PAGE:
Growing up, my family rarely sat down together for dinner in the evening. As one of three picky eaters to a single mom, mealtimes were, at best, hectic. Food was never served at a set time due to the fact that we lived on a busy farm and certain times of year (like spring and fall) meant that meals were cobbled together as best we could manage on a limited budget. And with us kids often turning our noses up at what was on our plates, the meals we ate together were noisy and filled with complaints. By the time I was in high school, family meals were a distant memory, with extracurricular activities and part-time jobs taking the place of connecting with each other.
But at least we tried.
Fast forward 30 years and now I’m facing my own dinnertime challenges with my children. I’d hazard a guess that you’re facing your own food battles, too.
Family dinners have been a hot topic in the news this week, thanks to research by three North Carolina State University sociologists that suggests modern family dinners are doomed. Sarah Bowen, Sinikka Elliott and Joslyn Brenton took aim at the common myth that family dinners help strengthen the relationships between family members, claiming instead that the costs of meals and the stresses involved in food prep dampen the overall mood. Their findings were published in the Summer 2014 issue of the American Sociological Association’s magazine Contexts.
“The message that good parents—and in particular, good mothers—cook for their families dovetails with increasingly intensive and unrealistic standards of ‘good’ mothering. One could say that home-cooked meals have become the hallmark of good mothering, stable families and the ideal of the healthy, productive citizen,” they write in Contexts.
Their research included in-depth interviews with 150 mothers and more than 250 hours of observing the meal prep and planning stages of family dinners. What they witnessed was what most of us experience on a nightly basis—complaints, mess and stress.
“We never observed a meal in which at least one family member—and often more—didn’t complain about something that they were served,” Elliott says.
Read more: Easy dinner recipes for lunch leftovers>
On the New York Times’s Motherlode, KJ Dell’Atonia rejects the notion that cooking is the problem when it comes to bringing family together at mealtime. “Many of the burdens the sociologists noted, based on interviews, observation and fieldwork, had little to do with cooking at all. If we would like to physically come together with our family and friends at the end of the day, there’s no end to the things that get in our way. Cooking, ambitious or not, is not what stands between parents and a pleasant evening at home,” she writes.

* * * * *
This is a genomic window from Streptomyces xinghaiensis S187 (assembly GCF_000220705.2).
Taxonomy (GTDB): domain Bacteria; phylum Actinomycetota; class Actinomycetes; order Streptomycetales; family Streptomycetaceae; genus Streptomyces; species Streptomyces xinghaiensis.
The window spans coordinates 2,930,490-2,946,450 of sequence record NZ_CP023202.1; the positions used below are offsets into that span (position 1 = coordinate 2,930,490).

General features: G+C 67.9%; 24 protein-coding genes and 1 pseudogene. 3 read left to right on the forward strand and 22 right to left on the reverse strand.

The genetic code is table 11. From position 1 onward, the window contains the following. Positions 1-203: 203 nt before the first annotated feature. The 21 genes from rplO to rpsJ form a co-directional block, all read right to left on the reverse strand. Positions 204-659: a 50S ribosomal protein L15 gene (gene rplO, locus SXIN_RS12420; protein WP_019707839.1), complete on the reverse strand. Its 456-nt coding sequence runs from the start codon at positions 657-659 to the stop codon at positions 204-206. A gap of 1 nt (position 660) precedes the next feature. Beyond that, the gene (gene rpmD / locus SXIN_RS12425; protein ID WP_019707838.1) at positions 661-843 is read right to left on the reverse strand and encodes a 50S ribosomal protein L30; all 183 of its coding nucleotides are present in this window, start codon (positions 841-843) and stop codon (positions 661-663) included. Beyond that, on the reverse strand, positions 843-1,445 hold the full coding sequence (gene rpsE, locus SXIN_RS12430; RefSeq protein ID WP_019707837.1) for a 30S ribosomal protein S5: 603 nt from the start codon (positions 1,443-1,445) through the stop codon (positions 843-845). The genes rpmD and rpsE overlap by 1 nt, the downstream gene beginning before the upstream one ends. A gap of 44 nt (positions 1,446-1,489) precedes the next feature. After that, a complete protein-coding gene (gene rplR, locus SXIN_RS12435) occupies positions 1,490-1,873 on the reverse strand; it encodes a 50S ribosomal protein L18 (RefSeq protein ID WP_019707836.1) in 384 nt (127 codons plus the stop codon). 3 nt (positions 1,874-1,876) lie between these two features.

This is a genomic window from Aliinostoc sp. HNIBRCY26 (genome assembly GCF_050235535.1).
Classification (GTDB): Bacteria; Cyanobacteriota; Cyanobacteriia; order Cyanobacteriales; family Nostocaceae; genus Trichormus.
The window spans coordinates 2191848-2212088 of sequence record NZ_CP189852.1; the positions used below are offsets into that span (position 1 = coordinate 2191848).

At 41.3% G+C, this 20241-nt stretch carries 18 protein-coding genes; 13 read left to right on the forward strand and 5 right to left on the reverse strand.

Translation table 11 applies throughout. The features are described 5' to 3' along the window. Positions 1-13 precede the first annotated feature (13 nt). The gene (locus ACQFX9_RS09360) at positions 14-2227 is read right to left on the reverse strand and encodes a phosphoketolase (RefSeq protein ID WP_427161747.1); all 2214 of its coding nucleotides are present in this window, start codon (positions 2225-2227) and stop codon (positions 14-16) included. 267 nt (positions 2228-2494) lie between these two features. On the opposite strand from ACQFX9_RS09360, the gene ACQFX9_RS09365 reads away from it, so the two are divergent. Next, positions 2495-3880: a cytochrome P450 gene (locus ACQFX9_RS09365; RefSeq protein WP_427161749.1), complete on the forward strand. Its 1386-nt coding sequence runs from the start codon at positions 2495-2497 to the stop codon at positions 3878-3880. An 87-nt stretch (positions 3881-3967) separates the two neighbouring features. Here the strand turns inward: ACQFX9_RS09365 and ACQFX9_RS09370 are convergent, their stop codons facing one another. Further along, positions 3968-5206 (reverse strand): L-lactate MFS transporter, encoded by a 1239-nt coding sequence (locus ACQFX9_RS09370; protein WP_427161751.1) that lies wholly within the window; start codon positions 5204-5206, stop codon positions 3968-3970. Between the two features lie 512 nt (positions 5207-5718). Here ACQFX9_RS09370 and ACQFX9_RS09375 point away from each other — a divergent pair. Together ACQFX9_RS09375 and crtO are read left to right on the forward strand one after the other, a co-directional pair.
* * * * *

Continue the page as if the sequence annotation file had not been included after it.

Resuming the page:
Dell’Atonia goes on the list a number of ways families can shift priorities to make dining together easier, including rescheduling work assignments, after-school activities and homework.
I’m inclined to agree with Dell’Atonia. Maybe because my childhood family meals were few and far between (reserved for birthdays and holidays) that picture-perfect family dinner is something I work hard toward every single day. We have no planned extracurricular activities because I’d much rather feed my kids at a table than out of containers in the back of our station wagon. I also know that, as a stay-at-home mom, I’m privileged to be able to invest extra time in grocery shopping and meal prep—it’s one of the biggest reasons I quit my job.
It’s not often I nail the perfect meal that the kids gobble up without complaint, and I constantly stress over the price of groceries and how messy my kitchen looks. But, in my opinion, the mess and stress of a family dinner is worth it.
Follow along as Jennifer Pinarski shares her experiences about giving up her big city job and lifestyle to live in rural Ontario with her husband, while staying home to raise their two young children. Read more Run-at-home mom posts or follow her @JenPinarski.
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